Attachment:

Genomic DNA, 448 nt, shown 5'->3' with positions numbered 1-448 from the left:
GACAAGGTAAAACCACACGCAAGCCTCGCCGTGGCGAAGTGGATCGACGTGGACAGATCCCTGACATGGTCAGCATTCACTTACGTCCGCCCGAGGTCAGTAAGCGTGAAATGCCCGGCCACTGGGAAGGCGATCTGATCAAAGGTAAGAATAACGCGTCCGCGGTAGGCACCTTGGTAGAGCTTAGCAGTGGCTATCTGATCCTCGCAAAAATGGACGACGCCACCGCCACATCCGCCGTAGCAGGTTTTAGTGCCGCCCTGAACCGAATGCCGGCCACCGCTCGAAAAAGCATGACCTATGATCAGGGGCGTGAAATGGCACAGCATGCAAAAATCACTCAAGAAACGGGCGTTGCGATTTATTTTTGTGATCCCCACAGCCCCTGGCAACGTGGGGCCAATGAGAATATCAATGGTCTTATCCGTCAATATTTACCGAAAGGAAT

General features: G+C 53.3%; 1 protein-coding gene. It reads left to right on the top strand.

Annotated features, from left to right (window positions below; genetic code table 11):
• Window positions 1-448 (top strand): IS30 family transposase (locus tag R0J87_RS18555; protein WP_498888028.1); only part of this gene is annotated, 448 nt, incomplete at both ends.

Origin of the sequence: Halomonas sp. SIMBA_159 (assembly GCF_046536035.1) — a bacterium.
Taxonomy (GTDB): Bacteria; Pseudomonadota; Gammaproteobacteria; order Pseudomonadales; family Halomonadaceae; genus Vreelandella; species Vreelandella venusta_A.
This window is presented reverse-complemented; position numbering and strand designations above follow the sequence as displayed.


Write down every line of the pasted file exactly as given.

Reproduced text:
Genomic DNA, 448 nt, shown 5'->3' with positions numbered 1-448 from the left:
GACAAGGTAAAACCACACGCAAGCCTCGCCGTGGCGAAGTGGATCGACGTGGACAGATCCCTGACATGGTCAGCATTCACTTACGTCCGCCCGAGGTCAGTAAGCGTGAAATGCCCGGCCACTGGGAAGGCGATCTGATCAAAGGTAAGAATAACGCGTCCGCGGTAGGCACCTTGGTAGAGCTTAGCAGTGGCTATCTGATCCTCGCAAAAATGGACGACGCCACCGCCACATCCGCCGTAGCAGGTTTTAGTGCCGCCCTGAACCGAATGCCGGCCACCGCTCGAAAAAGCATGACCTATGATCAGGGGCGTGAAATGGCACAGCATGCAAAAATCACTCAAGAAACGGGCGTTGCGATTTATTTTTGTGATCCCCACAGCCCCTGGCAACGTGGGGCCAATGAGAATATCAATGGTCTTATCCGTCAATATTTACCGAAAGGAAT

General features: G+C 53.3%; 1 protein-coding gene. It reads left to right on the top strand.

Annotated features, from left to right (window positions below; genetic code table 11):
• Window positions 1-448 (top strand): IS30 family transposase (locus tag R0J87_RS18555; protein WP_498888028.1); only part of this gene is annotated, 448 nt, incomplete at both ends.

Origin of the sequence: Halomonas sp. SIMBA_159 (assembly GCF_046536035.1) — a bacterium.
Taxonomy (GTDB): Bacteria; Pseudomonadota; Gammaproteobacteria; order Pseudomonadales; family Halomonadaceae; genus Vreelandella; species Vreelandella venusta_A.
This window is presented reverse-complemented; position numbering and strand designations above follow the sequence as displayed.